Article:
Mercedes power unit key to McLaren’s F1 success

McLaren sits third in the constructors’ championship

The addition of the Mercedes power unit is a key component in McLaren’s plan to return to Formula 1’s winners list.

The Woking squad’s last race win came at the 2012 Brazilian Grand Prix, while its last world championship came in 2008 courtesy of Lewis Hamilton.

For 2021, the team has reunited its partnership with Mercedes after spells with both Honda and Renault power.

During the current turbo-hybrid era, Mercedes has dominated the sport via its factory team, with its power unit in particularly regarded as the class leader.

“It’s great for us as a team together with a great driver line-up that we are having that we have the championship winning powertrain at the back of our car,” said McLaren team principal Andreas Seidl.

“Why? Because it clearly tells us where we stand as a team.

“And we still have to improve as a team, which is still quite a lot, but it’s good to have these references within the team.”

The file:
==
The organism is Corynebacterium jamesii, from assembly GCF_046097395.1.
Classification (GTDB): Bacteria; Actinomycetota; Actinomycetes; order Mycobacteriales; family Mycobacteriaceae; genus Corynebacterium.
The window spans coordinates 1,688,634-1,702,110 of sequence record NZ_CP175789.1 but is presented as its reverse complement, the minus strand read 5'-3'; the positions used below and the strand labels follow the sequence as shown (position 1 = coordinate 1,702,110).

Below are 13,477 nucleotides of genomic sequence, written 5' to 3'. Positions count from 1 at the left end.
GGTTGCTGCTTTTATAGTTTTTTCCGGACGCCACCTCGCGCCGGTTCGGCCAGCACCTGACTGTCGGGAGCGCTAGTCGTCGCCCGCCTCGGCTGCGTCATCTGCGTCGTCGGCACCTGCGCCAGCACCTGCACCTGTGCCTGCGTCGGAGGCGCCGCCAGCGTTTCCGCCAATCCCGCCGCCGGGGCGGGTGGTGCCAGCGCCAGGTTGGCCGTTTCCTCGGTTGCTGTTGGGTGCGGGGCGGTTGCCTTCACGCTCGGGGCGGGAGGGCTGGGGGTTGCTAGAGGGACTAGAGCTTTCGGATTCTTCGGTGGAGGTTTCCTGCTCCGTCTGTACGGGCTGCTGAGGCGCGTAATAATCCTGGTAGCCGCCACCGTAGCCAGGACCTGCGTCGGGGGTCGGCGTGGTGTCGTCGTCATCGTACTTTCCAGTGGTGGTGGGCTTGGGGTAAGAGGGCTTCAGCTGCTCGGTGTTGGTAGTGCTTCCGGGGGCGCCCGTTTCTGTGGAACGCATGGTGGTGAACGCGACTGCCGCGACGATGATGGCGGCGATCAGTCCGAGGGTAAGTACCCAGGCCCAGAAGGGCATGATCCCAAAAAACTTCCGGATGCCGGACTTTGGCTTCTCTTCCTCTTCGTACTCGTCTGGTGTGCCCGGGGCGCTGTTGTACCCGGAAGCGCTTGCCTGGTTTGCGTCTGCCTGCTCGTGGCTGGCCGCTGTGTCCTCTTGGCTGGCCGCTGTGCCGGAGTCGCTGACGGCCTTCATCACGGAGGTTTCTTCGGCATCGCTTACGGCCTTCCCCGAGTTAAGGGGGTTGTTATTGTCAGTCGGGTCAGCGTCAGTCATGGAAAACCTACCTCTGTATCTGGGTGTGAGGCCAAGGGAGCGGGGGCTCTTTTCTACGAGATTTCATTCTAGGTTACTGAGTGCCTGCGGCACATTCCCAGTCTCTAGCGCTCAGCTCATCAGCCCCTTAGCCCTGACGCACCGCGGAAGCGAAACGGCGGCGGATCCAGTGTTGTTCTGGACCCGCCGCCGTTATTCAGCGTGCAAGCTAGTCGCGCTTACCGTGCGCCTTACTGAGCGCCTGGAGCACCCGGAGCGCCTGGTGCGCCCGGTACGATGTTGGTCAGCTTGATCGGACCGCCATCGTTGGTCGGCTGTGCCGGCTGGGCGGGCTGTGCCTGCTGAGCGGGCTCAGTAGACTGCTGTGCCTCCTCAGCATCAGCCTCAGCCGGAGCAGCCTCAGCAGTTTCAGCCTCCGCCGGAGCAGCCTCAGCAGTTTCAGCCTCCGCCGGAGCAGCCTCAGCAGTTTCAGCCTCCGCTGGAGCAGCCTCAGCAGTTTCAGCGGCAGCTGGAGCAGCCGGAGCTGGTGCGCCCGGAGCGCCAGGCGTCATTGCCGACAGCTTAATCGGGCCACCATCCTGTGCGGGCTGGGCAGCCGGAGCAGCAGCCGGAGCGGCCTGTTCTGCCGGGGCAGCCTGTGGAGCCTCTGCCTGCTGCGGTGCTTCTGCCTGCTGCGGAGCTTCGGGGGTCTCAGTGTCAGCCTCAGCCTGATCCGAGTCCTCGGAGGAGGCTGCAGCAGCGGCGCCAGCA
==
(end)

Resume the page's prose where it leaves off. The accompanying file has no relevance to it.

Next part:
McLaren last year finished third in the constructors’ championship, a position it currently holds in this season’s competition.

That comes despite the off-season engine switch which limited the team’s development opportunities owing to the unique token system in place for 2021.

Teams had just two tokens to spend heading into this season, effectively allowing two small or one significant change.

McLaren has made significant investment off-track, too.

A new wind tunnel is in the works, though remains a couple of years away before the benefits are seen on track, coupled with appointments in key positions – Seidl included.

“We have a clear plan in place, how we’re going to achieve those next steps in order to be back fighting for victories in some years,” Seidl explained.

“So I’m very happy with the switch.”

The addition of the Mercedes power unit is only part of the puzzle, and while Seidl is complimentary of its addition, he suggests it’s not streets clear of its rivals.

“These powertrains, due to the stability of the regulations also, I think they’re all quite close together nowadays,” he suggested.

“I don’t think that these differences are as big as it’s been in the past.

“But in the end, it’s also not just about pure power; it’s about the package; it’s about reliability; it’s about the usage of the power units also during the course of the weekend.

“Having again, as I said before, the championship winning powertrain here at the back of our car is a good thing to have.”

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